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review 2020-04-30 13:14
Foxglove Summer
Foxglove Summer: A Rivers of London Novel - Ben Aaronovitch

by Ben Aaronovitch


I've read most of this series and really enjoyed it, though I think this one slowed down a little from the previous books. Peter Grant has a different sort of case. He's helping another department track down two missing girls and it isn't clear at the beginning that his special talents are warranted for the case, although police departments have been known to use the skills of psychics when all else fails. As it happens, a 'weird' aspect to the case does develop.


This one was more overtly sexual than previous books as well. Peter's growing relationship with Beverley, the river goddess, has some odd twists and turns but overall seems to be developing into something that might last. Where it could go under the circumstances is open to speculation.


The magic has become almost routine now so the initial discovery of arcane skills doesn't have as much room to grow. Believability barriers are also getting nudged a little further than earlier books, but that's inevitable in a series like this.


Overall it was an enjoyable read, but I feel like the series is winding down. Having said that, there was an unexpected twist or two near the end. I still haven't got the last book and might not mind waiting a while before I do read it, though I'm sure I will sometime.

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review 2020-04-02 14:09
Rivers of London
Rivers of London - Ben Aaronovitch

by Ben Aaronovitch


This one grabbed me right away with its offbeat humour and a quirky situation where an off-duty cop finds a body in Covent Garden and meets a ghost who is witness to the murder. The tone of the writing made what was actually a fairly long first chapter fly by and make me wonder what other weirdness was yet to come.


More weirdness came along pretty quickly. I don't want to go into spoilers but the story has a lot to do with magic, mythology and police work. It gets points for diversity as well. It not only held my attention but kept me entranced and even made me like police characters, though I usually avoid anything either military or law enforcement.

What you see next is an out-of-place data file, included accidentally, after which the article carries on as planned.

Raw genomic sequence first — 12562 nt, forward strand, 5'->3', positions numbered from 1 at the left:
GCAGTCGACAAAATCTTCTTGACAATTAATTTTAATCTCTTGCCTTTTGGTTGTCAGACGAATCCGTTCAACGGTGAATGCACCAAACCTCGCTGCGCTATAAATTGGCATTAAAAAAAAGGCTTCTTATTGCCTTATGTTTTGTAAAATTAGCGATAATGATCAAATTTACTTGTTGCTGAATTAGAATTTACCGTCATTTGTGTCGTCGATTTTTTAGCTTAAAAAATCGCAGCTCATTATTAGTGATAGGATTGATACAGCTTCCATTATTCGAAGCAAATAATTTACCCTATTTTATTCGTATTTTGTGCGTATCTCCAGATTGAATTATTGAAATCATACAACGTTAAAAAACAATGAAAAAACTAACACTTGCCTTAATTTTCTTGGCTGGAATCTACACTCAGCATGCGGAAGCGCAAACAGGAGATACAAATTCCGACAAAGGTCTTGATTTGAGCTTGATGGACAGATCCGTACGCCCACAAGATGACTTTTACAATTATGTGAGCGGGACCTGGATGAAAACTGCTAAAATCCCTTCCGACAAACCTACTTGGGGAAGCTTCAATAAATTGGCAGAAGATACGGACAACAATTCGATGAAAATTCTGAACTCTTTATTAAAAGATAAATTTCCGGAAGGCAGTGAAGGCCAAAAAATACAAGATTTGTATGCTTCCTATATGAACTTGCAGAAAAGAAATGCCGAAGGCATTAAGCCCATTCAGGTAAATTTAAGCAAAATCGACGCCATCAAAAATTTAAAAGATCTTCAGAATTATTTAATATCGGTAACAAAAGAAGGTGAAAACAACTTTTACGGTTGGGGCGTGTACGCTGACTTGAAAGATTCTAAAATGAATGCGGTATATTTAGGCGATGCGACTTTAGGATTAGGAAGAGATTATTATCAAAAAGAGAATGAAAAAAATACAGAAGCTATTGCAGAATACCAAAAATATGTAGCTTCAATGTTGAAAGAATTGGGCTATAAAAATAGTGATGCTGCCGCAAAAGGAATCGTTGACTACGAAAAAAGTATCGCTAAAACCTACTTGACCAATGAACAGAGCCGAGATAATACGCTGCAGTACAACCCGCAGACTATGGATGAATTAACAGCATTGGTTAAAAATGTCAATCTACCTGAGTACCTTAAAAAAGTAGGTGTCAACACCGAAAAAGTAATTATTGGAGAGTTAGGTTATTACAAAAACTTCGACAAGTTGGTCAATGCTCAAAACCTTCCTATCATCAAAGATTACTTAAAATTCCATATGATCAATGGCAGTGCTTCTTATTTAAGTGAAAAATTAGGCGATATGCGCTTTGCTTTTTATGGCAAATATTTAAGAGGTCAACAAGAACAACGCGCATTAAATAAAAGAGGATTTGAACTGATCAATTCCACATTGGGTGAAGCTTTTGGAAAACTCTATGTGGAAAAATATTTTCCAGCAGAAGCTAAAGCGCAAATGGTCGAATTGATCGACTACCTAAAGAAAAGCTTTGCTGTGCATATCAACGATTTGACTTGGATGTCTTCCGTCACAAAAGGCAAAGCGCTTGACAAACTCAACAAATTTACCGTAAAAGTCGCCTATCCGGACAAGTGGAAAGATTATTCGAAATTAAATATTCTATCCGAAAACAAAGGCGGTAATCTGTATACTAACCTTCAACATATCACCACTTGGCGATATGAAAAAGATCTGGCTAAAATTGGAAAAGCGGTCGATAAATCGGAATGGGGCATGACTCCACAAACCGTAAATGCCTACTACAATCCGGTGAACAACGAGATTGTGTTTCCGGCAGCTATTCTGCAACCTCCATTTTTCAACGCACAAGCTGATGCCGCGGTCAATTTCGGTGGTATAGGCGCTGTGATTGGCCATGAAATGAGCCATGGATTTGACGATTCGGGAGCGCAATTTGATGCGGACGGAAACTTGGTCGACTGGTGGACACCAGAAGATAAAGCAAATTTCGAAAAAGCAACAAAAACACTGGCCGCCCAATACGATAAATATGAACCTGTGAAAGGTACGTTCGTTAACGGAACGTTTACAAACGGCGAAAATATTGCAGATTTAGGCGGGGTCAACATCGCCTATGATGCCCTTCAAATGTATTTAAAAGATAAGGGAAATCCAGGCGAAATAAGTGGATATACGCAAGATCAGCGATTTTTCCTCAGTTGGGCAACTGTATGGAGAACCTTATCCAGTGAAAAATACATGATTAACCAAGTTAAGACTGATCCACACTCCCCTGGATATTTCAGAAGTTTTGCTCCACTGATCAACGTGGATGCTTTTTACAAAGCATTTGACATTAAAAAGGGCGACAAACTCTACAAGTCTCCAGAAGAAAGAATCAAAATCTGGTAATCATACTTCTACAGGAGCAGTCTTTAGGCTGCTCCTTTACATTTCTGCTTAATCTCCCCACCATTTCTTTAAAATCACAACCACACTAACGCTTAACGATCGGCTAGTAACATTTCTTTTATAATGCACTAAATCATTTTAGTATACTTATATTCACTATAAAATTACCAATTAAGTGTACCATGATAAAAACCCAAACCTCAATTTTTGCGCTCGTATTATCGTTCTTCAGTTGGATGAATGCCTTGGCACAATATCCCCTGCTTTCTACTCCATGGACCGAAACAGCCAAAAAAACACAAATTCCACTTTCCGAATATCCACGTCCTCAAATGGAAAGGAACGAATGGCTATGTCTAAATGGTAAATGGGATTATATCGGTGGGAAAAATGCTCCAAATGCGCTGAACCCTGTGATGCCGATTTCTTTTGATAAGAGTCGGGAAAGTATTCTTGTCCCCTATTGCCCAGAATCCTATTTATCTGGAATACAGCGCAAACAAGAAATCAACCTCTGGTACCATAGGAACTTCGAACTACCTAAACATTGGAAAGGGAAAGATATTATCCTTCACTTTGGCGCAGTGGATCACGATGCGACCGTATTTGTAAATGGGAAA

Towards the end I missed a few transitions from one situation to another, but whether that was because I was distracted while reading or things happened too quickly is hard to say. Either way, I enjoyed the book and would certainly consider reading more in the series.


The general plot is about an unrecognised branch of the London police who deal with supernatural phenomena. Peter Grant, the protagonist, shows some sensitivity and is recruited into this branch and finds himself negotiating territorial disputes among the local river gods, using all the skills he was taught in the police academy. At the same time he has to deal with a murder case involving ghosts and out of control spectral phenomena.


I found it very well done and the story did come to a tidy conclusion, if perhaps a little abruptly. A sample chapter of the next book in the series was included and showed me it will be further adventures of some of the same characters, especially Peter Grant. I've put it on my price drop list for now, but I think the chances that I'll continue at some point are pretty high.

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review 2019-10-06 22:26
The October Man: A Rivers of London Novella - Ben Aaronovitch
The October Man: A Rivers of London Nove... The October Man: A Rivers of London Novella - Ben Aaronovitch

A significant part of the pleasure of any of the Rivers series is the part where the magic-using police officer gets to explain to someone else that there is real magic, but that it's hidden by agreements between nations after WWII. Just as part of the fun of Dr. Who is the doctor getting to explain about the tardis.